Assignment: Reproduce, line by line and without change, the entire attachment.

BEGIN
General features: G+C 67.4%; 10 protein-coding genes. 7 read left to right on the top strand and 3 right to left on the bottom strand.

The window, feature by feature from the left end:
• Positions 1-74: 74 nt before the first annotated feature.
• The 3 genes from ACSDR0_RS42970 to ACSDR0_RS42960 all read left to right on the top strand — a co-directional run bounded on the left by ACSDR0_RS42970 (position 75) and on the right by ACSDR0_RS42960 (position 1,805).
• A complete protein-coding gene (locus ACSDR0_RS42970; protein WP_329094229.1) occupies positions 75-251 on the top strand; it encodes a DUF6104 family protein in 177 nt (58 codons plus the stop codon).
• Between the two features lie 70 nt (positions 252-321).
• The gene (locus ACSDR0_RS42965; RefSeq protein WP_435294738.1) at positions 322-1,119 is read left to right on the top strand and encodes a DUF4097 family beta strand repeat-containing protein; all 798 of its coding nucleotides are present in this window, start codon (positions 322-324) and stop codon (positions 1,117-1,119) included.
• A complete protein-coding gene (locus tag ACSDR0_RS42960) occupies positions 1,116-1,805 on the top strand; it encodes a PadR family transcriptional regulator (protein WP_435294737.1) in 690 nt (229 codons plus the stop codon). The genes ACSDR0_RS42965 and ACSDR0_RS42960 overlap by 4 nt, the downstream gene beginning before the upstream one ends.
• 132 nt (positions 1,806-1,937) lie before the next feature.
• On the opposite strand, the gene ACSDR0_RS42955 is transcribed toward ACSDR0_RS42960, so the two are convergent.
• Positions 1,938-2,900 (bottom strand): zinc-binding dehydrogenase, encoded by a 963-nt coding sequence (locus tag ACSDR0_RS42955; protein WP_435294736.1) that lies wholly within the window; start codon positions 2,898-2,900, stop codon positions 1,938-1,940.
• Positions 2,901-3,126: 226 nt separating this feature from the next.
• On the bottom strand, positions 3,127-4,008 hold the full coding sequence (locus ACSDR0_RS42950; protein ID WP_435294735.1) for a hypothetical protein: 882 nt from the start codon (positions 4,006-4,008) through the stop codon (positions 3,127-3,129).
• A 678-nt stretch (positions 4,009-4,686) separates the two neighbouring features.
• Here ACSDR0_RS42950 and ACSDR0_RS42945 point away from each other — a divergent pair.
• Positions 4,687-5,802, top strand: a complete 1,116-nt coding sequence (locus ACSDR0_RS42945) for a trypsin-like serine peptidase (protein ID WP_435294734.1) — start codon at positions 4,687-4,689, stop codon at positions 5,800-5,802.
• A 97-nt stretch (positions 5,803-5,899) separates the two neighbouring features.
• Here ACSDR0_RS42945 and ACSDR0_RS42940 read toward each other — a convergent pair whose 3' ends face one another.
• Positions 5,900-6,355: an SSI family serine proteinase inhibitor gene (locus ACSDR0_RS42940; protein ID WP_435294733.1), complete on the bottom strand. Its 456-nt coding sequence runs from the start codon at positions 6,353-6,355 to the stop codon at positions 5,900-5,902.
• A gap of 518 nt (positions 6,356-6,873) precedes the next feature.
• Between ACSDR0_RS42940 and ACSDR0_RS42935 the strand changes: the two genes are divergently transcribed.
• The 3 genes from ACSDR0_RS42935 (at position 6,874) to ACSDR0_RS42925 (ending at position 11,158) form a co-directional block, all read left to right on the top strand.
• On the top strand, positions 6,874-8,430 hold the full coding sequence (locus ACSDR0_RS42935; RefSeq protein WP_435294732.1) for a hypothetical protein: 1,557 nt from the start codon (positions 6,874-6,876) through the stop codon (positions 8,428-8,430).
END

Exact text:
General features: G+C 67.4%; 10 protein-coding genes. 7 read left to right on the top strand and 3 right to left on the bottom strand.

The window, feature by feature from the left end:
• Positions 1-74: 74 nt before the first annotated feature.
• The 3 genes from ACSDR0_RS42970 to ACSDR0_RS42960 all read left to right on the top strand — a co-directional run bounded on the left by ACSDR0_RS42970 (position 75) and on the right by ACSDR0_RS42960 (position 1,805).
• A complete protein-coding gene (locus ACSDR0_RS42970; protein WP_329094229.1) occupies positions 75-251 on the top strand; it encodes a DUF6104 family protein in 177 nt (58 codons plus the stop codon).
• Between the two features lie 70 nt (positions 252-321).
• The gene (locus ACSDR0_RS42965; RefSeq protein WP_435294738.1) at positions 322-1,119 is read left to right on the top strand and encodes a DUF4097 family beta strand repeat-containing protein; all 798 of its coding nucleotides are present in this window, start codon (positions 322-324) and stop codon (positions 1,117-1,119) included.
• A complete protein-coding gene (locus tag ACSDR0_RS42960) occupies positions 1,116-1,805 on the top strand; it encodes a PadR family transcriptional regulator (protein WP_435294737.1) in 690 nt (229 codons plus the stop codon). The genes ACSDR0_RS42965 and ACSDR0_RS42960 overlap by 4 nt, the downstream gene beginning before the upstream one ends.
• 132 nt (positions 1,806-1,937) lie before the next feature.
• On the opposite strand, the gene ACSDR0_RS42955 is transcribed toward ACSDR0_RS42960, so the two are convergent.
• Positions 1,938-2,900 (bottom strand): zinc-binding dehydrogenase, encoded by a 963-nt coding sequence (locus tag ACSDR0_RS42955; protein WP_435294736.1) that lies wholly within the window; start codon positions 2,898-2,900, stop codon positions 1,938-1,940.
• Positions 2,901-3,126: 226 nt separating this feature from the next.
• On the bottom strand, positions 3,127-4,008 hold the full coding sequence (locus ACSDR0_RS42950; protein ID WP_435294735.1) for a hypothetical protein: 882 nt from the start codon (positions 4,006-4,008) through the stop codon (positions 3,127-3,129).
• A 678-nt stretch (positions 4,009-4,686) separates the two neighbouring features.
• Here ACSDR0_RS42950 and ACSDR0_RS42945 point away from each other — a divergent pair.
• Positions 4,687-5,802, top strand: a complete 1,116-nt coding sequence (locus ACSDR0_RS42945) for a trypsin-like serine peptidase (protein ID WP_435294734.1) — start codon at positions 4,687-4,689, stop codon at positions 5,800-5,802.
• A 97-nt stretch (positions 5,803-5,899) separates the two neighbouring features.
• Here ACSDR0_RS42945 and ACSDR0_RS42940 read toward each other — a convergent pair whose 3' ends face one another.
• Positions 5,900-6,355: an SSI family serine proteinase inhibitor gene (locus ACSDR0_RS42940; protein ID WP_435294733.1), complete on the bottom strand. Its 456-nt coding sequence runs from the start codon at positions 6,353-6,355 to the stop codon at positions 5,900-5,902.
• A gap of 518 nt (positions 6,356-6,873) precedes the next feature.
• Between ACSDR0_RS42940 and ACSDR0_RS42935 the strand changes: the two genes are divergently transcribed.
• The 3 genes from ACSDR0_RS42935 (at position 6,874) to ACSDR0_RS42925 (ending at position 11,158) form a co-directional block, all read left to right on the top strand.
• On the top strand, positions 6,874-8,430 hold the full coding sequence (locus ACSDR0_RS42935; RefSeq protein WP_435294732.1) for a hypothetical protein: 1,557 nt from the start codon (positions 6,874-6,876) through the stop codon (positions 8,428-8,430).